- مبلغ: ۸۶,۰۰۰ تومان
- مبلغ: ۹۱,۰۰۰ تومان
Purpose – The purpose of this paper is to examine when and how organizations build big data analytics capability (BDAC) to improve supply chain agility (SCA) and gain competitive advantage. Design/methodology/approach – The authors grounded the theoretical framework in two perspectives: the dynamic capabilities view and contingency theory. To test the research hypotheses, the authors gathered 173 usable responses using a pre-tested questionnaire. Findings – The results suggest that BDAC has a positive and significant effect on SCA and competitive advantage. Further, the results support the hypothesis that organizational flexibility (OF) has a positive and significant moderation effect on the path joining BDAC and SCA. However, contrary to the belief, the authors found no support for the moderation effect of OF on the path joining BDAC and competitive advantage. Originality/value – The study makes some useful contributions to the literature on BDAC, SCA, OF, and competitive advantage. Moreover, the results may further motivate future scholars to replicate the findings using longitudinal data.
7.1 Implications for theory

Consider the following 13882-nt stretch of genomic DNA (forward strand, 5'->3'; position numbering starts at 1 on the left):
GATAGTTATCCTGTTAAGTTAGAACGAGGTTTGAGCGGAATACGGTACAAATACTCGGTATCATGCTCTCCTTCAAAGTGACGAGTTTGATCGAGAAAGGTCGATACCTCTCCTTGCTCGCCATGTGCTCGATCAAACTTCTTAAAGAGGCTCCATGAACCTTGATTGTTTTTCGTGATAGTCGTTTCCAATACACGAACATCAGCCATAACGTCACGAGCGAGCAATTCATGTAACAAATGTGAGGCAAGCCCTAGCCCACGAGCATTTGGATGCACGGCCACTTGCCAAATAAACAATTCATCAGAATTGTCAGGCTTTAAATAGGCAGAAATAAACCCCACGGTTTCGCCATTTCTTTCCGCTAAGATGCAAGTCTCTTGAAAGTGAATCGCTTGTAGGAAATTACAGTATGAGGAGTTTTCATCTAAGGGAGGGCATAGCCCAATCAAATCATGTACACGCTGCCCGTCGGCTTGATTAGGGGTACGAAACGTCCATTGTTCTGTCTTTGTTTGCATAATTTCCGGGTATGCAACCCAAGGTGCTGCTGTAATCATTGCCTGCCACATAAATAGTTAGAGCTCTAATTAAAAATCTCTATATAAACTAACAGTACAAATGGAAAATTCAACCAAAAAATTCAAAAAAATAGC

Brusset (2016) found empirically that visibility may not have a significant effect on SCA. Contrary to Brusset’s (2016) findings, Dubey, Altay, Gunasekaran, Blome, Papadopoulos and Childe (2018) observed that supply chain visibility has a positive and significant effect on SCA. Srinivasan and Swink (2017) argue that visibility is created via external relations, which may help decision makers to sense changes in customer and competitors markets, including demands, pricing and promotional actions, and product inventories. Hence, the organizations that develop demand and supply visibility are also better positioned to develop and deploy systems and processes supporting analytics capability. Building upon this tautology, we posited that organizations that seek to enhance supply chain visibility would invest in building BDAC, which will help them handle large data derived from various sources to extract useful insights. Building on Srinivasan and Swink’s (2017) arguments, we tested the direct impact of BDAC on SCA. Our study is the first to provide an empirical test of the distinct effects of BDAC on SCA and competitive advantage. The information derived via BDAC provides firms with real-time information regarding changes in future product demand due to changes in downstream inventories, promotions, and sales. Moreover, supplier-sourced data provide information regarding supply shortages and excess inventories resulting from changes in upstream inventories, capacities, and the status of orders and shipments. We have thus answered the research calls of prior literature (see Gunasekaran, Yusuf, Adeleye and Papadopoulos, 2017; Gunasekaran, Papadopoulos, Dubey, Fosso Wamba, Childe, Hazen and Akter, 2017; Dubey, Altay, Gunasekaran, Blome, Papadopoulos and Childe, 2018). Moreover, our study is the first to empirically investigate the moderating effect of OF on the paths connecting BDAC and SCA/competitive advantage. Thus, we contribute to the literature by addressing the need for more holistic understanding of distinct relationships among contingencies (i.e. OF), response alternatives (i.e. BDAC) and multiple performance outcomes (i.e. SCA and competitive advantage). In doing so, we contribute to our understanding of the specific contextual factors under which BDAC can effectively improve SCA. Hence, by integrating the perspectives of the DCV and CT, we provide a solid theoretical grounding for our empirical investigation of CT as a complement to DCV, given its shortcomings in recognizing the complexity involved while bundling resources and capabilities (Eckstein et al., 2015).